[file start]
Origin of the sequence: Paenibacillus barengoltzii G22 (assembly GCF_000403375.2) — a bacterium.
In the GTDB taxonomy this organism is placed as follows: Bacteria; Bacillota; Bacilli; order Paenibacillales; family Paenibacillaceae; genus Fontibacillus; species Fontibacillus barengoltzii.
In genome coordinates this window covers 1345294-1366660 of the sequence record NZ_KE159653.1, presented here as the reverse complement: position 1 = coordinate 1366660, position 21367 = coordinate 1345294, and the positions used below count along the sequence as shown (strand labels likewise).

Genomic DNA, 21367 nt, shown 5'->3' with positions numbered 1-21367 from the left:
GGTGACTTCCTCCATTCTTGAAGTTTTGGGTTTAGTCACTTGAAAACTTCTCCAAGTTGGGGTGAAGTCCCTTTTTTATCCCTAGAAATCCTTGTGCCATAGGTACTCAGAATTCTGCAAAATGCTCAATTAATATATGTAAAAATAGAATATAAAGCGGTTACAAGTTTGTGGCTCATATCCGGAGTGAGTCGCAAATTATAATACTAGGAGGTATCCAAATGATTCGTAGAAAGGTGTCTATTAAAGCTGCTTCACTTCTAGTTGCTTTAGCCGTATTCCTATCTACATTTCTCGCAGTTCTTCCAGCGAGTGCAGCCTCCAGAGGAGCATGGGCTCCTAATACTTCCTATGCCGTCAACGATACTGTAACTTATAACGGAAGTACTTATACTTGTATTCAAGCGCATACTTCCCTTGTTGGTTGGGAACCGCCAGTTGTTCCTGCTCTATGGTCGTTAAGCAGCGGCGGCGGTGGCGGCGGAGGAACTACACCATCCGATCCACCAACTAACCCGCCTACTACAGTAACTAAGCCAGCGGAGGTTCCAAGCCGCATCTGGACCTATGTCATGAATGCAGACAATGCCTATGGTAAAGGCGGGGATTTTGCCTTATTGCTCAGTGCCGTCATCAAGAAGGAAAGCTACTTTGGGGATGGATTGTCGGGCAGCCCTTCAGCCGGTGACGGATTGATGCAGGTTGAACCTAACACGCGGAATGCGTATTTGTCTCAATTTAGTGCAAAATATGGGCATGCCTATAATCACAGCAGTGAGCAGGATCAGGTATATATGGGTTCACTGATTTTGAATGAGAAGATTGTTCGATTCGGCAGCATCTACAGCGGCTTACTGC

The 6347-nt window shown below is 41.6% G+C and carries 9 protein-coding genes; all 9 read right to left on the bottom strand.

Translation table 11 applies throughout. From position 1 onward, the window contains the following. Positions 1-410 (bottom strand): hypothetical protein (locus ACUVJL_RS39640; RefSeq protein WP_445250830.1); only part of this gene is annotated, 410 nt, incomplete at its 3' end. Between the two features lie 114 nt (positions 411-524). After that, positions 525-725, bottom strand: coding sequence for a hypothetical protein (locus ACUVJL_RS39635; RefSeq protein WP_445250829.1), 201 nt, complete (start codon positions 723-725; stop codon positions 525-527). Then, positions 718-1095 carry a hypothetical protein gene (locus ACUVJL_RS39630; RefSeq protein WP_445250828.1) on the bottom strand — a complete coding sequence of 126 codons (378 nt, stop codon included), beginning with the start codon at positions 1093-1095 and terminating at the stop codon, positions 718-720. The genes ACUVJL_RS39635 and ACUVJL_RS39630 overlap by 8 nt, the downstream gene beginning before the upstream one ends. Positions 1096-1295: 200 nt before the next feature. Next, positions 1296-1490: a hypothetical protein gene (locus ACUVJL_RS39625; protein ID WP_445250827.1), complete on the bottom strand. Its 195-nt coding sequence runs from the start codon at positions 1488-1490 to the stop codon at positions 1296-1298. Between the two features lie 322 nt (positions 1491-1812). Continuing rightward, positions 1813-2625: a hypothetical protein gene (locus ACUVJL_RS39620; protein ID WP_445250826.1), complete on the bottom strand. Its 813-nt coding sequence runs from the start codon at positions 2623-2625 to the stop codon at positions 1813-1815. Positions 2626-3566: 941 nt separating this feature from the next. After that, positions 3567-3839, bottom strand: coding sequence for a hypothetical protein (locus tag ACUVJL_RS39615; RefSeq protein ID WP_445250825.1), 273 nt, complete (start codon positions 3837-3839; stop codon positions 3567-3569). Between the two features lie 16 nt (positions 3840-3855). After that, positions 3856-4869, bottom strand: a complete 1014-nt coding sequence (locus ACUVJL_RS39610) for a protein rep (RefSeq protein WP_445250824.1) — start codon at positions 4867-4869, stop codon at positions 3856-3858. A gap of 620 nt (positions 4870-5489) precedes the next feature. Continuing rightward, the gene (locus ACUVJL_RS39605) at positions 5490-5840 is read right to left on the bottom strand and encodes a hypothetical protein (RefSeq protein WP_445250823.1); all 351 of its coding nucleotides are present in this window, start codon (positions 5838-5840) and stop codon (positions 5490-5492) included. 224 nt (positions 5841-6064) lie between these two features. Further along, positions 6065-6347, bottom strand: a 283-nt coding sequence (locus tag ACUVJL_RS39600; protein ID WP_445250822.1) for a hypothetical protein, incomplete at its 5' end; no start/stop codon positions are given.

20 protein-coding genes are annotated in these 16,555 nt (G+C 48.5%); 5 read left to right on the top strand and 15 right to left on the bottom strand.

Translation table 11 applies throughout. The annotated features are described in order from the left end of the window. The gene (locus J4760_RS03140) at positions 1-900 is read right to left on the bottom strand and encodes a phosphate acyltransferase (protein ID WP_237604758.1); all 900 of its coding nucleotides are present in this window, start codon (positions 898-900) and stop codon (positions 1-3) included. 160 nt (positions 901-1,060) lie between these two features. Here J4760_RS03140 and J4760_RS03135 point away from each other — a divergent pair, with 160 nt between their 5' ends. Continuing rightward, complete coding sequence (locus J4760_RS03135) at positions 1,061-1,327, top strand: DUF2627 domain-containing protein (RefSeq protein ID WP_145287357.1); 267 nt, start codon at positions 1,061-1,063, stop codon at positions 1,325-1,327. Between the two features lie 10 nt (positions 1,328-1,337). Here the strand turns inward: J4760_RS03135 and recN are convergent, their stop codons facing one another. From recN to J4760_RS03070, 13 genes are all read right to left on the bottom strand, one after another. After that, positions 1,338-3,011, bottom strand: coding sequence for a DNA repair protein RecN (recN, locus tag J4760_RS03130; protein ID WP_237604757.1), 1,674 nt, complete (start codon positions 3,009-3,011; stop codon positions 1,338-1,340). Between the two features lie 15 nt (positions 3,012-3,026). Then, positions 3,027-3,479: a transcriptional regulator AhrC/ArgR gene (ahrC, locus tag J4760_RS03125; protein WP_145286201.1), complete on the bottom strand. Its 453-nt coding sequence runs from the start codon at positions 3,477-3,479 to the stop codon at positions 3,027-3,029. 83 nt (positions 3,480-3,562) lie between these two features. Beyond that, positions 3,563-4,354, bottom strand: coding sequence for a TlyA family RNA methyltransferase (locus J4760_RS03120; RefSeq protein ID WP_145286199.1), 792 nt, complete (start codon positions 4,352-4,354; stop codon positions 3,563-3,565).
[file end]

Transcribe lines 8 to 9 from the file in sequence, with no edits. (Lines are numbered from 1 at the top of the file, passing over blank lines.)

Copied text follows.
20 protein-coding genes are annotated in these 16,555 nt (G+C 48.5%); 5 read left to right on the top strand and 15 right to left on the bottom strand.

Translation table 11 applies throughout. The annotated features are described in order from the left end of the window. The gene (locus J4760_RS03140) at positions 1-900 is read right to left on the bottom strand and encodes a phosphate acyltransferase (protein ID WP_237604758.1); all 900 of its coding nucleotides are present in this window, start codon (positions 898-900) and stop codon (positions 1-3) included. 160 nt (positions 901-1,060) lie between these two features. Here J4760_RS03140 and J4760_RS03135 point away from each other — a divergent pair, with 160 nt between their 5' ends. Continuing rightward, complete coding sequence (locus J4760_RS03135) at positions 1,061-1,327, top strand: DUF2627 domain-containing protein (RefSeq protein ID WP_145287357.1); 267 nt, start codon at positions 1,061-1,063, stop codon at positions 1,325-1,327. Between the two features lie 10 nt (positions 1,328-1,337). Here the strand turns inward: J4760_RS03135 and recN are convergent, their stop codons facing one another. From recN to J4760_RS03070, 13 genes are all read right to left on the bottom strand, one after another. After that, positions 1,338-3,011, bottom strand: coding sequence for a DNA repair protein RecN (recN, locus tag J4760_RS03130; protein ID WP_237604757.1), 1,674 nt, complete (start codon positions 3,009-3,011; stop codon positions 1,338-1,340). Between the two features lie 15 nt (positions 3,012-3,026). Then, positions 3,027-3,479: a transcriptional regulator AhrC/ArgR gene (ahrC, locus tag J4760_RS03125; protein WP_145286201.1), complete on the bottom strand. Its 453-nt coding sequence runs from the start codon at positions 3,477-3,479 to the stop codon at positions 3,027-3,029. 83 nt (positions 3,480-3,562) lie between these two features. Beyond that, positions 3,563-4,354, bottom strand: coding sequence for a TlyA family RNA methyltransferase (locus J4760_RS03120; RefSeq protein ID WP_145286199.1), 792 nt, complete (start codon positions 4,352-4,354; stop codon positions 3,563-3,565).